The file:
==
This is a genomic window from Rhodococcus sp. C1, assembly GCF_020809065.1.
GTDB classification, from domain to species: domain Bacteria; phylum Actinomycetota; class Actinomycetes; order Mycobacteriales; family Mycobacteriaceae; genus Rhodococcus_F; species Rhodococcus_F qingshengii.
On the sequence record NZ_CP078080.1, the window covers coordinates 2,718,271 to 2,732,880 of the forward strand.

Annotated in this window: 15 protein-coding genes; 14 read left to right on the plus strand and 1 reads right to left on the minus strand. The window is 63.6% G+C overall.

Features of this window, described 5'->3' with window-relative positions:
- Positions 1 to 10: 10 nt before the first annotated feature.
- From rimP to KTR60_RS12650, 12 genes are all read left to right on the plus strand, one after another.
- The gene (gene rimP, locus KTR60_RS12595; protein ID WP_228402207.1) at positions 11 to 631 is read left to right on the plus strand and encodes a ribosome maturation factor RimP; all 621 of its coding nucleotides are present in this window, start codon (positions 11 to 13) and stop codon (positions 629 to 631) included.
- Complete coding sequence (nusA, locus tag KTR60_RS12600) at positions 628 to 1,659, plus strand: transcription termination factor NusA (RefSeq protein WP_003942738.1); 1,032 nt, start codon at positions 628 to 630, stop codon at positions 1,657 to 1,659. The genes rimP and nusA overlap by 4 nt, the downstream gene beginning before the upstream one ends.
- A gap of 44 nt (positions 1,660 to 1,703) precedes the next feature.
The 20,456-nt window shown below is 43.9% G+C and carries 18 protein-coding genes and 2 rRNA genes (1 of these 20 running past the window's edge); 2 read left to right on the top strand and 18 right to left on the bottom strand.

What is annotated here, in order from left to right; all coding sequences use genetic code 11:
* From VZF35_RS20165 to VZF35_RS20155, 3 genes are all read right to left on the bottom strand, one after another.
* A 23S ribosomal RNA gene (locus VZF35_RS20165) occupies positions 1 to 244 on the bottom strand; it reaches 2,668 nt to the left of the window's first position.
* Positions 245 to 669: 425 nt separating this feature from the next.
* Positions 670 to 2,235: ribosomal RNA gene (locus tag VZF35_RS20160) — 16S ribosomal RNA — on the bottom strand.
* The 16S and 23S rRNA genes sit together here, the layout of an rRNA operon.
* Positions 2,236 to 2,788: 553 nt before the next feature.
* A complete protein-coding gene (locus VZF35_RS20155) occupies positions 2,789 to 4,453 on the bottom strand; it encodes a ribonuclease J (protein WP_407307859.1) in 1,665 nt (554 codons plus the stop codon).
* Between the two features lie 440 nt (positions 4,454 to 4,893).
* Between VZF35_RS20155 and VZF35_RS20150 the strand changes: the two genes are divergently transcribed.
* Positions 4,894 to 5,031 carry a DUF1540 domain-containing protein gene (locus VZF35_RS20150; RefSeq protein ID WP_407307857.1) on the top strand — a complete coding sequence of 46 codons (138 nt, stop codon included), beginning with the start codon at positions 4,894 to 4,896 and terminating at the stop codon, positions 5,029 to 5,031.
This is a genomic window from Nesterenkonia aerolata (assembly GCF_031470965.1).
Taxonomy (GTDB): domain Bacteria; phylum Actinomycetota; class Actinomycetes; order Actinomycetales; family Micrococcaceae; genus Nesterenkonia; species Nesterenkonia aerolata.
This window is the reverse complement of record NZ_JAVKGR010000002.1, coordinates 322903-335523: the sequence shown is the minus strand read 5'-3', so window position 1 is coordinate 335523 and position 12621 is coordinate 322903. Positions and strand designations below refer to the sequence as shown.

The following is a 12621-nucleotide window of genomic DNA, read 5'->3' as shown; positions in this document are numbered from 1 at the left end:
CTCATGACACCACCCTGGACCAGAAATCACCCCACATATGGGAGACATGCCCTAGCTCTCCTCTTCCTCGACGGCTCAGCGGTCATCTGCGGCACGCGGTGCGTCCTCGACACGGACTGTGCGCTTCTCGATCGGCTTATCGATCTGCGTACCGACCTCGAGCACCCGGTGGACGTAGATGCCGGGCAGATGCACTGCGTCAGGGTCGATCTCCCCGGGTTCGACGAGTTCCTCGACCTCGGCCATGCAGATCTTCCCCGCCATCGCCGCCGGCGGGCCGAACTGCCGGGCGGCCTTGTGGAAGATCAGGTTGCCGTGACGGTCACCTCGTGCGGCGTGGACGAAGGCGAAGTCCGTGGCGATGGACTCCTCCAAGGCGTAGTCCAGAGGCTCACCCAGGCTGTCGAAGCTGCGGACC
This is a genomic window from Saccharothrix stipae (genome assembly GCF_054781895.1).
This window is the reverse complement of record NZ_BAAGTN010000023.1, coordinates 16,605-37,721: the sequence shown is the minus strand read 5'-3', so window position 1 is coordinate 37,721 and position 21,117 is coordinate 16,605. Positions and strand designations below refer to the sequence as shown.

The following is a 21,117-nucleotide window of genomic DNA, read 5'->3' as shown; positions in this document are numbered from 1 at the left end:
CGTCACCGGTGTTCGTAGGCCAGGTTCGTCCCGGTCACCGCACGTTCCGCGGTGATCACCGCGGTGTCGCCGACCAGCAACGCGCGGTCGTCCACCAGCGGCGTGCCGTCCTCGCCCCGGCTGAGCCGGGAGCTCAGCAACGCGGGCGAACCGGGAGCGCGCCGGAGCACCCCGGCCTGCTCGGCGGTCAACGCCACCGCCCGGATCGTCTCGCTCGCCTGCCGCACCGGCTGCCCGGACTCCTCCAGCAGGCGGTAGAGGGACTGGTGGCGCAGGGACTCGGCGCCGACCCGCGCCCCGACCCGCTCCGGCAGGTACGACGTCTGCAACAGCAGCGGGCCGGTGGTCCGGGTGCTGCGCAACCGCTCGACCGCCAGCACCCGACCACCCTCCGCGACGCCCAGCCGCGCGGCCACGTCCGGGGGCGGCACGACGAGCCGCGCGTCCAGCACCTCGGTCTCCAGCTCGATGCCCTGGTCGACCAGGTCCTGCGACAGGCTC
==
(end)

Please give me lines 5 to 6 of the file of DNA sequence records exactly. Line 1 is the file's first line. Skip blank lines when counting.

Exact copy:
Features of this window, described 5'->3' with window-relative positions:
- Positions 1 to 10: 10 nt before the first annotated feature.